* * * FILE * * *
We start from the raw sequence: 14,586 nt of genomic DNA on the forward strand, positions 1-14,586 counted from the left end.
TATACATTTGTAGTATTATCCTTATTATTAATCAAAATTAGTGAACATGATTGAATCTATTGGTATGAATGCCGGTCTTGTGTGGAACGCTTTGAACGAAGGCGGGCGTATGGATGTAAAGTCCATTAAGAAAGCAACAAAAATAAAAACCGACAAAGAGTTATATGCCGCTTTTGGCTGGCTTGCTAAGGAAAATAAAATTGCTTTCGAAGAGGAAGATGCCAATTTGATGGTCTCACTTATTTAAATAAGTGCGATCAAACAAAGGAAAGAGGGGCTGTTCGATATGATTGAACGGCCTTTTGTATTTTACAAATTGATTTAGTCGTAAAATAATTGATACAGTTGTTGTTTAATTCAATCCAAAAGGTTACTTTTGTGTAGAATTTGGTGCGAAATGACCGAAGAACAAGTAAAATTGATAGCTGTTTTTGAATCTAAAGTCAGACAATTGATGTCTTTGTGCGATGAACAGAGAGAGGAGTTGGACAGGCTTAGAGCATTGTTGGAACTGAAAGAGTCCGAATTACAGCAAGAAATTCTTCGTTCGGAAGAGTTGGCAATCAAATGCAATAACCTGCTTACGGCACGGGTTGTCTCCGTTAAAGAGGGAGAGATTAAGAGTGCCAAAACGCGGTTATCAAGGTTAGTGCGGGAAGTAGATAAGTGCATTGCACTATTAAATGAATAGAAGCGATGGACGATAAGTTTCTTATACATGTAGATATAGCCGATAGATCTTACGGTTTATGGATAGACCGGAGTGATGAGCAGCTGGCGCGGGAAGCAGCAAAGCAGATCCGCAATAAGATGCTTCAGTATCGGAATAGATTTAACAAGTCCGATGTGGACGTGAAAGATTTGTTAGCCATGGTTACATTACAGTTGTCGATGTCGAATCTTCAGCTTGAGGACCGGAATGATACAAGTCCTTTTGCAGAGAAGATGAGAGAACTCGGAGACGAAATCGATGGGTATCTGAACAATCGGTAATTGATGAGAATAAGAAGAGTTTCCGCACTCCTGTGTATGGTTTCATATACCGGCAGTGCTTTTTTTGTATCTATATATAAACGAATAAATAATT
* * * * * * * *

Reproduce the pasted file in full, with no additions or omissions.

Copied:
We start from the raw sequence: 14,586 nt of genomic DNA on the forward strand, positions 1-14,586 counted from the left end.
TATACATTTGTAGTATTATCCTTATTATTAATCAAAATTAGTGAACATGATTGAATCTATTGGTATGAATGCCGGTCTTGTGTGGAACGCTTTGAACGAAGGCGGGCGTATGGATGTAAAGTCCATTAAGAAAGCAACAAAAATAAAAACCGACAAAGAGTTATATGCCGCTTTTGGCTGGCTTGCTAAGGAAAATAAAATTGCTTTCGAAGAGGAAGATGCCAATTTGATGGTCTCACTTATTTAAATAAGTGCGATCAAACAAAGGAAAGAGGGGCTGTTCGATATGATTGAACGGCCTTTTGTATTTTACAAATTGATTTAGTCGTAAAATAATTGATACAGTTGTTGTTTAATTCAATCCAAAAGGTTACTTTTGTGTAGAATTTGGTGCGAAATGACCGAAGAACAAGTAAAATTGATAGCTGTTTTTGAATCTAAAGTCAGACAATTGATGTCTTTGTGCGATGAACAGAGAGAGGAGTTGGACAGGCTTAGAGCATTGTTGGAACTGAAAGAGTCCGAATTACAGCAAGAAATTCTTCGTTCGGAAGAGTTGGCAATCAAATGCAATAACCTGCTTACGGCACGGGTTGTCTCCGTTAAAGAGGGAGAGATTAAGAGTGCCAAAACGCGGTTATCAAGGTTAGTGCGGGAAGTAGATAAGTGCATTGCACTATTAAATGAATAGAAGCGATGGACGATAAGTTTCTTATACATGTAGATATAGCCGATAGATCTTACGGTTTATGGATAGACCGGAGTGATGAGCAGCTGGCGCGGGAAGCAGCAAAGCAGATCCGCAATAAGATGCTTCAGTATCGGAATAGATTTAACAAGTCCGATGTGGACGTGAAAGATTTGTTAGCCATGGTTACATTACAGTTGTCGATGTCGAATCTTCAGCTTGAGGACCGGAATGATACAAGTCCTTTTGCAGAGAAGATGAGAGAACTCGGAGACGAAATCGATGGGTATCTGAACAATCGGTAATTGATGAGAATAAGAAGAGTTTCCGCACTCCTGTGTATGGTTTCATATACCGGCAGTGCTTTTTTTGTATCTATATATAAACGAATAAATAATT